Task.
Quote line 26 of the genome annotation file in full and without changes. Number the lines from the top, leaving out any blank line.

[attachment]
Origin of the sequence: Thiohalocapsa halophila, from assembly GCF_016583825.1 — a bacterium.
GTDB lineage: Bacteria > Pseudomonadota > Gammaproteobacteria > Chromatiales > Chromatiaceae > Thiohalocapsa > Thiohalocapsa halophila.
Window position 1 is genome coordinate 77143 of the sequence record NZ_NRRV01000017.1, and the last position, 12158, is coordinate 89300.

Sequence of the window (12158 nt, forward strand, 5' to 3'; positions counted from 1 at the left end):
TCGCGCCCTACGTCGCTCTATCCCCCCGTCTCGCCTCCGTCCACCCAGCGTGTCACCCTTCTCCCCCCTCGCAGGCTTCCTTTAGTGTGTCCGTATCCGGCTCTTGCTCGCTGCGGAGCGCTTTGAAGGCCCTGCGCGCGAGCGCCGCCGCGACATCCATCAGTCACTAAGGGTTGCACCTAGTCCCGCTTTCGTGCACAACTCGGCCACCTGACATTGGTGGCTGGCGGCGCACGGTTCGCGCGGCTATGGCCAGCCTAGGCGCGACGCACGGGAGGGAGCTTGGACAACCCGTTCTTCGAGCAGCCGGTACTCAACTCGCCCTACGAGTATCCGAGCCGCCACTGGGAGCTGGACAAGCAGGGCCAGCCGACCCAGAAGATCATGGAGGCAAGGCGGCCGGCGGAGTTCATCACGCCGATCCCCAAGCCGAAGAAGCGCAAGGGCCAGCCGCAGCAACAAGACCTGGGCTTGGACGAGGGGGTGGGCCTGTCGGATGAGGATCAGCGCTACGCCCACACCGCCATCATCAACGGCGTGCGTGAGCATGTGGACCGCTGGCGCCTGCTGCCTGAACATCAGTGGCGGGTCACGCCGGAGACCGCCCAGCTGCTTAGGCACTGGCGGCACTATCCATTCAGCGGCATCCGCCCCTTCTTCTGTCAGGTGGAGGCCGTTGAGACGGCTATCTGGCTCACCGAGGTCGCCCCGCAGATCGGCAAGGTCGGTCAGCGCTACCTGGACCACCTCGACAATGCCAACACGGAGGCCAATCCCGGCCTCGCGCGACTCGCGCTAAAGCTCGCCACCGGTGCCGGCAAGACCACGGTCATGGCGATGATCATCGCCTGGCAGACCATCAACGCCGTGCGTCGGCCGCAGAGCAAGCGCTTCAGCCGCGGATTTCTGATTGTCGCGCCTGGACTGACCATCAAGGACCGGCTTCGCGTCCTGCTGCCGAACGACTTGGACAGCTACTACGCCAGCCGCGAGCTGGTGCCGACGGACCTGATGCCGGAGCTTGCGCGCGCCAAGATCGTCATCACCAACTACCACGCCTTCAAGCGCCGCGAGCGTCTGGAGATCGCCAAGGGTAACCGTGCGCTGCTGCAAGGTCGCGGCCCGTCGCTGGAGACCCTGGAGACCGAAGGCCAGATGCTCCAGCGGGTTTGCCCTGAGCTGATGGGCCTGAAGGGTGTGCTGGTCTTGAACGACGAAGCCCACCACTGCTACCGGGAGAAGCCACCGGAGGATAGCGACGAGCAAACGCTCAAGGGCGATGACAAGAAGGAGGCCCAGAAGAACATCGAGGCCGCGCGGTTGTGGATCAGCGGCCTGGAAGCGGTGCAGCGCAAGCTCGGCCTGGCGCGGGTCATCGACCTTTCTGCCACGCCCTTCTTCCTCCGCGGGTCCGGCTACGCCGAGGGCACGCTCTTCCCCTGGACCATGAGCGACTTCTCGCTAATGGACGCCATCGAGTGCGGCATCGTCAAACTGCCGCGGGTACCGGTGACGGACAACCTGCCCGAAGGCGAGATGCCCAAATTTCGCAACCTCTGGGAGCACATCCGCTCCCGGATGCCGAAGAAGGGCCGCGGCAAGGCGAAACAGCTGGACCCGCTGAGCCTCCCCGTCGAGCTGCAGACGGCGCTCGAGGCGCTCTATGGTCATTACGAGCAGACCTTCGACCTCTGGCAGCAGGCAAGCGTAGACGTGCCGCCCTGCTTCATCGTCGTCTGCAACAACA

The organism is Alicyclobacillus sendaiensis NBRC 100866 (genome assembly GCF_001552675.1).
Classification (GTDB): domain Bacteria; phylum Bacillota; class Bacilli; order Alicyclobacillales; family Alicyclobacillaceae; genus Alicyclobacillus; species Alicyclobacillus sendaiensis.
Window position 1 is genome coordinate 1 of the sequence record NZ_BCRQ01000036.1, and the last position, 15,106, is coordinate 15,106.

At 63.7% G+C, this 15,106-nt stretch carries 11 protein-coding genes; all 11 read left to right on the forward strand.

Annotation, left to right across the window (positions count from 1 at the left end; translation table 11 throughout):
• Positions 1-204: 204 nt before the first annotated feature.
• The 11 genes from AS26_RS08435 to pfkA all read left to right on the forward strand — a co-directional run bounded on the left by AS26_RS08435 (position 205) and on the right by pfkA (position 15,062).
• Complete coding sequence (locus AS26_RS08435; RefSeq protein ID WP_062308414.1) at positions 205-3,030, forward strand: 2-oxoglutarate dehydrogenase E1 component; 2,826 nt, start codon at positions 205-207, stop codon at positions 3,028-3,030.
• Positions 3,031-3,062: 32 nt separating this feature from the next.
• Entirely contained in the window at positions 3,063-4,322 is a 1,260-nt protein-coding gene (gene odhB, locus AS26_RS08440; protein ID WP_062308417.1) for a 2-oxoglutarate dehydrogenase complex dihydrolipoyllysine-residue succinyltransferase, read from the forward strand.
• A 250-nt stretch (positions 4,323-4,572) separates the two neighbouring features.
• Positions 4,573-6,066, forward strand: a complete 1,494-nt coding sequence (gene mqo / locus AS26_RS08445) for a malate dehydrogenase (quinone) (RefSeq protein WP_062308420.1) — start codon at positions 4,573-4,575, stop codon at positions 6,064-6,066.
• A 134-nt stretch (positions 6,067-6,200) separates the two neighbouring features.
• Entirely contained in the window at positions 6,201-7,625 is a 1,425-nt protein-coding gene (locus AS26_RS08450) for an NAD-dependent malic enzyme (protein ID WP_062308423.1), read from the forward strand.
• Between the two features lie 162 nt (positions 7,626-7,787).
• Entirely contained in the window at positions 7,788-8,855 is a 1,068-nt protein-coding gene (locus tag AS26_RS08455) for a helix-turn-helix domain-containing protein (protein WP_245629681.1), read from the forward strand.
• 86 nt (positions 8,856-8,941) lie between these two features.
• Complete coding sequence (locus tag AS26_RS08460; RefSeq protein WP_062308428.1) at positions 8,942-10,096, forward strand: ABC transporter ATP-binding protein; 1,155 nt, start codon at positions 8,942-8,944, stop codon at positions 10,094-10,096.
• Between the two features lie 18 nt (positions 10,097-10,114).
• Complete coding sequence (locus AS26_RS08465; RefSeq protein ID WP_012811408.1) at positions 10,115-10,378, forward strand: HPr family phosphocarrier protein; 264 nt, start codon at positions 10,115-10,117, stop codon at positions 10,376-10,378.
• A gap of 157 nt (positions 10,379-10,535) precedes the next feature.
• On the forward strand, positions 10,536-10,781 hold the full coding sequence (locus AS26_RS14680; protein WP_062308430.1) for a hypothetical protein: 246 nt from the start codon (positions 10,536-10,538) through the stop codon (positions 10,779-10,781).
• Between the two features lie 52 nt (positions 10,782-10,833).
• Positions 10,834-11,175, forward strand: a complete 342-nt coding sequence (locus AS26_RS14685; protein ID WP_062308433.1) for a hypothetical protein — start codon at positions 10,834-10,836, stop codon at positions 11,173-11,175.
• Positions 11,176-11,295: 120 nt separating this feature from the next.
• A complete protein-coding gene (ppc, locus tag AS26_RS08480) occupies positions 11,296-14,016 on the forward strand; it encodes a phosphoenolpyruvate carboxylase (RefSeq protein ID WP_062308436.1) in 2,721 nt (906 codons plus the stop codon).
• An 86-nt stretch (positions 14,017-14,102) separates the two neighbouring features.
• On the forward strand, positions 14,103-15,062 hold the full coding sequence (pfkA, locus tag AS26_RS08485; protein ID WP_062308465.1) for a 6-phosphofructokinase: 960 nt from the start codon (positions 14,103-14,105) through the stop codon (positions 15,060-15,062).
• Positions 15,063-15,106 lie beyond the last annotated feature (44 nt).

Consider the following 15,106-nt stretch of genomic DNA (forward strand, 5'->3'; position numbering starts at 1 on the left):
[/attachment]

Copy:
• A gap of 157 nt (positions 10,379-10,535) precedes the next feature.